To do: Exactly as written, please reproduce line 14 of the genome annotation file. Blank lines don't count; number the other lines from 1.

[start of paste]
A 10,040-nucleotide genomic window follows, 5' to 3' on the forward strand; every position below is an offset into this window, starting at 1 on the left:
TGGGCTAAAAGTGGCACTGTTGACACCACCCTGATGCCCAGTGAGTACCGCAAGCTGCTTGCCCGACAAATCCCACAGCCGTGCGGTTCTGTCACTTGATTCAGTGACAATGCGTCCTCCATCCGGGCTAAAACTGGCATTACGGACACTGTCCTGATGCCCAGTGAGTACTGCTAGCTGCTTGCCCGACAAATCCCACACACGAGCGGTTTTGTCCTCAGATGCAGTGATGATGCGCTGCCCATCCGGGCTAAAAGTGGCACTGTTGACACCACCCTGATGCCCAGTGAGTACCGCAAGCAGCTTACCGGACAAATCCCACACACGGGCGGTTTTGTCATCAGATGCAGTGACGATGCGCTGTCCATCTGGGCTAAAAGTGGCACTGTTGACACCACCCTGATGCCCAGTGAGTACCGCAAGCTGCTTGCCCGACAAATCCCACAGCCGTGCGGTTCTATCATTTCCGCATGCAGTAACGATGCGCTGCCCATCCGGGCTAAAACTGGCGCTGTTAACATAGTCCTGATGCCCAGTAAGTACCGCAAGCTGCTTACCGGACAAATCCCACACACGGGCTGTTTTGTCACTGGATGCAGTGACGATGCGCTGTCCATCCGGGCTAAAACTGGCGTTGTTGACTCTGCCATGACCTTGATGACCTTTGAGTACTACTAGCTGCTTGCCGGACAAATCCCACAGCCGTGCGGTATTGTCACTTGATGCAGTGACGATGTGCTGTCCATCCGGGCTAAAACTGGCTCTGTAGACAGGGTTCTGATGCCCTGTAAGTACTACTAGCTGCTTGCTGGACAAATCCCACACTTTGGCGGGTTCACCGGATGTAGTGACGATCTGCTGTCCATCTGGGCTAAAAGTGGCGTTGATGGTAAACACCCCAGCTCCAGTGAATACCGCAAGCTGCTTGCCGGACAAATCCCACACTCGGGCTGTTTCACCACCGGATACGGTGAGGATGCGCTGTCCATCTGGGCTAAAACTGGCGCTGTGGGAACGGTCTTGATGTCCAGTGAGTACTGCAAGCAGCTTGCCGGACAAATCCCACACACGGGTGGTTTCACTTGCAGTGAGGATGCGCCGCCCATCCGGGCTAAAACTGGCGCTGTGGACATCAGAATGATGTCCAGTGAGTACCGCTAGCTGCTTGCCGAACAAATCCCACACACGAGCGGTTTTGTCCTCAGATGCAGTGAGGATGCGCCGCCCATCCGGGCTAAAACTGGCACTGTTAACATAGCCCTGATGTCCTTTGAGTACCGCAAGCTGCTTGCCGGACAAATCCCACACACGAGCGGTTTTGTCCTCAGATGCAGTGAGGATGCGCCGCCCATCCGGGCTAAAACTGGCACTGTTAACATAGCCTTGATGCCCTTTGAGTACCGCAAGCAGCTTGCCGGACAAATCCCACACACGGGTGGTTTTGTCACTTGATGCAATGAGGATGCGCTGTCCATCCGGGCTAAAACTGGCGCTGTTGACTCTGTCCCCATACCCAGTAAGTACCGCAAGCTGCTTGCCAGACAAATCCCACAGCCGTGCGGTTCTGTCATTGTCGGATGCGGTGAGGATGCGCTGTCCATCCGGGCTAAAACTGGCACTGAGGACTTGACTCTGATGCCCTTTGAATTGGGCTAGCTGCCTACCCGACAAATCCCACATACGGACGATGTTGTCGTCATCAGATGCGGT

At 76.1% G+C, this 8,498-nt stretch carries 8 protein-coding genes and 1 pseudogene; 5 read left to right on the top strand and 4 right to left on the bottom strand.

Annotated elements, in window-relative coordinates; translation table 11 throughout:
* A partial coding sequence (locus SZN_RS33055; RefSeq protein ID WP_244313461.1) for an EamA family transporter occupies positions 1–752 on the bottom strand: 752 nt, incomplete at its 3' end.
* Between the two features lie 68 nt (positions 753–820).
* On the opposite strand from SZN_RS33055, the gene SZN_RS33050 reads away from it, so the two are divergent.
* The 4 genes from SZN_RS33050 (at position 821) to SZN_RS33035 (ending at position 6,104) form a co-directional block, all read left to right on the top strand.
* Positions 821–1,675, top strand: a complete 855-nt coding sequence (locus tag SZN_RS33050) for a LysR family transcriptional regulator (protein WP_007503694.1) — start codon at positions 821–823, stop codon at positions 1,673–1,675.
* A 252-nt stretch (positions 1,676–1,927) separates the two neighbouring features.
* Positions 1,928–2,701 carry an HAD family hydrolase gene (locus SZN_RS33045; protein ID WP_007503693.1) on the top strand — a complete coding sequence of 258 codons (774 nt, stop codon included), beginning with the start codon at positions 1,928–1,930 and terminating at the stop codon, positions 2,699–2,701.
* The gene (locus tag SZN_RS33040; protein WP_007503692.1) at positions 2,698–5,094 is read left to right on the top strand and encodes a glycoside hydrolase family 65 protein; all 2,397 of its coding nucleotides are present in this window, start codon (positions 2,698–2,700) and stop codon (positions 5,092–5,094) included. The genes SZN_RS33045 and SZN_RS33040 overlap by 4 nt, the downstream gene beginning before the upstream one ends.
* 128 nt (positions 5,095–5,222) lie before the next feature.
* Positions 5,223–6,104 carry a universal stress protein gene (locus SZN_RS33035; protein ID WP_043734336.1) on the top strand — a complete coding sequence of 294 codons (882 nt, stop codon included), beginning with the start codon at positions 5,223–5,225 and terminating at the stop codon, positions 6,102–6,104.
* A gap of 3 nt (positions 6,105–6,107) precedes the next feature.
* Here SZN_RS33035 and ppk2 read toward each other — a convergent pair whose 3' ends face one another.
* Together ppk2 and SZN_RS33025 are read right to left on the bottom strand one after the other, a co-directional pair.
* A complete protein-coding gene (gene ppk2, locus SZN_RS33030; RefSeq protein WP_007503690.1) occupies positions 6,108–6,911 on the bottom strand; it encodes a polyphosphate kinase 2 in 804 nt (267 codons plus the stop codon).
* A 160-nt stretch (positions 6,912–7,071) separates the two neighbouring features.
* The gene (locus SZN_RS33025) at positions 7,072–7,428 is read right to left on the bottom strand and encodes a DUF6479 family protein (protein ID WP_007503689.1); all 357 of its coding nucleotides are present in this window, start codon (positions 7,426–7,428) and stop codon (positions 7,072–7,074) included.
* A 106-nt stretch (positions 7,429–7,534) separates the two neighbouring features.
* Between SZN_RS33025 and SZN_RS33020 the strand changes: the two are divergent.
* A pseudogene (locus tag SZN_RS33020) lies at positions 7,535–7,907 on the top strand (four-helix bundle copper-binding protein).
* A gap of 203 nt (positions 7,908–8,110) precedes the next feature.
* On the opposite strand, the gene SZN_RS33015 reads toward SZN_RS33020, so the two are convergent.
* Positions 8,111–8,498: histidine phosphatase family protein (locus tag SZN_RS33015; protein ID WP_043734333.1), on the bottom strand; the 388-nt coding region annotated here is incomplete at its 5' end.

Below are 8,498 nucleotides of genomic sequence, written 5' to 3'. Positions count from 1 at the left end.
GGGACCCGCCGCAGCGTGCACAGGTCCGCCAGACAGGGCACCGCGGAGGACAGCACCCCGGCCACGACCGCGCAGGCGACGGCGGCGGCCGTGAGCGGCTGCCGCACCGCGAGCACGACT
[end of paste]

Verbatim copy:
* Positions 5,223–6,104 carry a universal stress protein gene (locus SZN_RS33035; protein ID WP_043734336.1) on the top strand — a complete coding sequence of 294 codons (882 nt, stop codon included), beginning with the start codon at positions 5,223–5,225 and terminating at the stop codon, positions 6,102–6,104.